- The Washington Times - Tuesday, December 14, 2021

Last week, movie stars Meryl Streep, Leonardo DiCaprio, Jonah Hill and Jennifer Lawrence all hit the “Don’t Look Up” red carpet in New York City for the premiere of their new film, which offers “a humorous warning about climate change, politics and more,” according to filmmaker Adam McKay.

The stars were all decked out in designer duds, smiling for the cameras and giving interviews, preaching — maskless — about the perils of the so-called climate crisis while surrounded by workers and staff who all were required to have their faces covered.

The COVID-19 pandemic has created a very visible two-tier society. It’s a society where the upper class can lecture you about wearing masks and abiding by the “science” while exempting themselves from their own rules.

Yes, there’s the obvious hypocrisy, but there’s something more sinister going on: The pandemic has exacerbated the inequality gap between the haves and have-nots in this country — and the “haves” seem to like it that way.

The upper caste in America is elite urban liberals, who hold the majority of positions in universities, the media, Hollywood, the federal government and civil service, Silicon Valley, Wall Street and large corporations. They were all content with Zooming in to meetings from home during the pandemic, while sending low-wage workers out to absorb the risk.



This liberal elite is fine with mask and vaccine mandates, business lockdowns and school shutdowns because their lives were never interrupted. They could work from home, afford the cost of a tutor or send their children to private institutions. They couldn’t be bothered wearing masks at their own private events. As a bonus, they can now use “science” to virtue-signal to the world.

Not surprisingly, studies now show that the pandemic has disproportionately hurt lower- and middle-class Americans, while the elites have prospered.

A survey conducted by Save the Children International of 37 countries found three in four households suffered declining income since the start of the pandemic, with 82% of poorer households negatively affected. In the U.S., more than 2 million households claimed they didn’t have enough to eat since the pandemic, with one in five Black households saying they had experienced hunger.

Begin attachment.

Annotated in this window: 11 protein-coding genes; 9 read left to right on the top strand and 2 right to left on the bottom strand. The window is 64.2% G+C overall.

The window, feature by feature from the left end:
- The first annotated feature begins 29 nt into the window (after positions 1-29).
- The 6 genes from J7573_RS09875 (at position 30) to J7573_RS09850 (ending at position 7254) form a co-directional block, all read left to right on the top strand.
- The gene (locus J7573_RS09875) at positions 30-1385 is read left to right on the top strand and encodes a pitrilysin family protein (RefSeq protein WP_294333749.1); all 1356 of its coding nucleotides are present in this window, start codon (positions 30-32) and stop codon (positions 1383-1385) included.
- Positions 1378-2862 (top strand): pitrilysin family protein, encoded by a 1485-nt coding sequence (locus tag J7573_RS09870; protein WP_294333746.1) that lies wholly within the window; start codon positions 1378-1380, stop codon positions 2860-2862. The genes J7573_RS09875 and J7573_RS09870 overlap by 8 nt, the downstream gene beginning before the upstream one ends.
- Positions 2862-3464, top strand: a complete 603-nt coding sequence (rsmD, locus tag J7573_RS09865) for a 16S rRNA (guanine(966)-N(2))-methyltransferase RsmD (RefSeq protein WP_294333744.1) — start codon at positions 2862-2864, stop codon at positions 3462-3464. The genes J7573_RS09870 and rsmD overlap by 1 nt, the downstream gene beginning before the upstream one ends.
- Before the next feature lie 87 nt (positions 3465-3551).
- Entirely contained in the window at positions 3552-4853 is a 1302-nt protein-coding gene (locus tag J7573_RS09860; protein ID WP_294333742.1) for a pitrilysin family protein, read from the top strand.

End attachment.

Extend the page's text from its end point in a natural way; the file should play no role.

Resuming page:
The U.S. economy lost 22 million jobs from February to April 2020, according to the U.S. Bureau of Labor Statistics, when the lockdowns first went into effect, and the economy even today is still millions of jobs below the pre-pandemic trend.

As Americans head into the Christmas season, they’re facing higher prices for gifts, empty shelves, longer waits at checkout lines and higher costs to heat their homes. The lockdowns snarled global supply chains and the Biden administration’s policies — on everything from energy to big government spending — have led to massive inflation, which is a tax on the middle class.

Meanwhile, the pandemic has been a boon for the ultra-rich. The fortunes of the top five billionaires rose by $102 billion, increasing their wealth by 26%, during the three first months of the pandemic.

“In fact, the combined wealth of U.S. billionaires increased by over $637 billion to a total of $3.6 trillion, which is considerably more than the entire wealth of the 54 countries on the African continent,” the World Economic Forum wrote last year.

Big-box stores like Walmart and Target thrived, drawing in record profits, while more than 100,000 small mom-and-pop businesses folded. Amazon’s profit soared 220% earlier this year compared to the same period in 2020. The company’s latest third-quarter results mark the fourth consecutive quarter of revenue topping $100 billion. Great for shareholders, and CEO Jeff Bezos.

And as the rich get richer and the poor poorer, the Biden administration and some corporate and local jurisdictions have strongly pushed vaccination mandates. Get the jab or lose your job. For millions of frontline, essential employees, who caught COVID-19 working while the elites were at home, the concept is untenable.

Those who managed to hold on to their jobs during the worst of the pandemic are now having their livelihoods threatened. And by whom? The virtue-signaling liberal elites.

COVID-19 has led to one of the greatest transfers of money and power, from the middle class to the elites, that this country has ever seen. For the party that claims to be fighting for the middle class, Democrats seem pretty content with the new tiered society they’ve created. And why wouldn’t they? It’s benefiting them, after all.

• Kelly Sadler is the commentary editor at The Washington Times.

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